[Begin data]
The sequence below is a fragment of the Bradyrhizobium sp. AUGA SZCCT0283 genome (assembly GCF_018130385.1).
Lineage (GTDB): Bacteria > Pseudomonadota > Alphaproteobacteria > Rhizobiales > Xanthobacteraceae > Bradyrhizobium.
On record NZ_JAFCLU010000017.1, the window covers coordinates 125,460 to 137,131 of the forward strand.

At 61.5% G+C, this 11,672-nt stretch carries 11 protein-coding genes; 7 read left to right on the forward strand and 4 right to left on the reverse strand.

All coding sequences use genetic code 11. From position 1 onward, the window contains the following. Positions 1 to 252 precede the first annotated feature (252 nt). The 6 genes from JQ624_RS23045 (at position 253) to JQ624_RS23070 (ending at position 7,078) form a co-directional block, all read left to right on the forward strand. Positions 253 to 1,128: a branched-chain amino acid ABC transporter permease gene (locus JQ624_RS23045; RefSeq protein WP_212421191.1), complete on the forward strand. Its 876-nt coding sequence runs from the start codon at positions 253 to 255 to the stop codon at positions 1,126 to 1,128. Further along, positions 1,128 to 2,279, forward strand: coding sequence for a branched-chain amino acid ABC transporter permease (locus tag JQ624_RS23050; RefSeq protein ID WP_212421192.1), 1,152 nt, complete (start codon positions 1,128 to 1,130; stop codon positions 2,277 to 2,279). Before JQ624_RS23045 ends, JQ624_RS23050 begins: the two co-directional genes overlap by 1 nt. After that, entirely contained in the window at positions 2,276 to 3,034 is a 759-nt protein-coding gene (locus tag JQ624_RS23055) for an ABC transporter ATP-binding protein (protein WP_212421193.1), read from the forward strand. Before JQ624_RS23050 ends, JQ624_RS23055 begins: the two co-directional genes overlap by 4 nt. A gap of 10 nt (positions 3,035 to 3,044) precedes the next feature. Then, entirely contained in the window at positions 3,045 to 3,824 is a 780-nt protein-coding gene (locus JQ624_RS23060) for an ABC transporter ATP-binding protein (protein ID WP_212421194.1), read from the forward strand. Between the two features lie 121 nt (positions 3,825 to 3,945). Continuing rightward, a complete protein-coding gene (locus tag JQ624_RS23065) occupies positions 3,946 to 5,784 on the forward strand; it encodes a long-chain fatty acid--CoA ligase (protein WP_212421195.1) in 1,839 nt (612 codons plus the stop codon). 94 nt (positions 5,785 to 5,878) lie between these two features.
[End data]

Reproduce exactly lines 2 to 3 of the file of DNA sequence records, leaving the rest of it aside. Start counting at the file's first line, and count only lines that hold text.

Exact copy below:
Lineage (GTDB): Bacteria > Pseudomonadota > Alphaproteobacteria > Rhizobiales > Xanthobacteraceae > Bradyrhizobium.
On record NZ_JAFCLU010000017.1, the window covers coordinates 125,460 to 137,131 of the forward strand.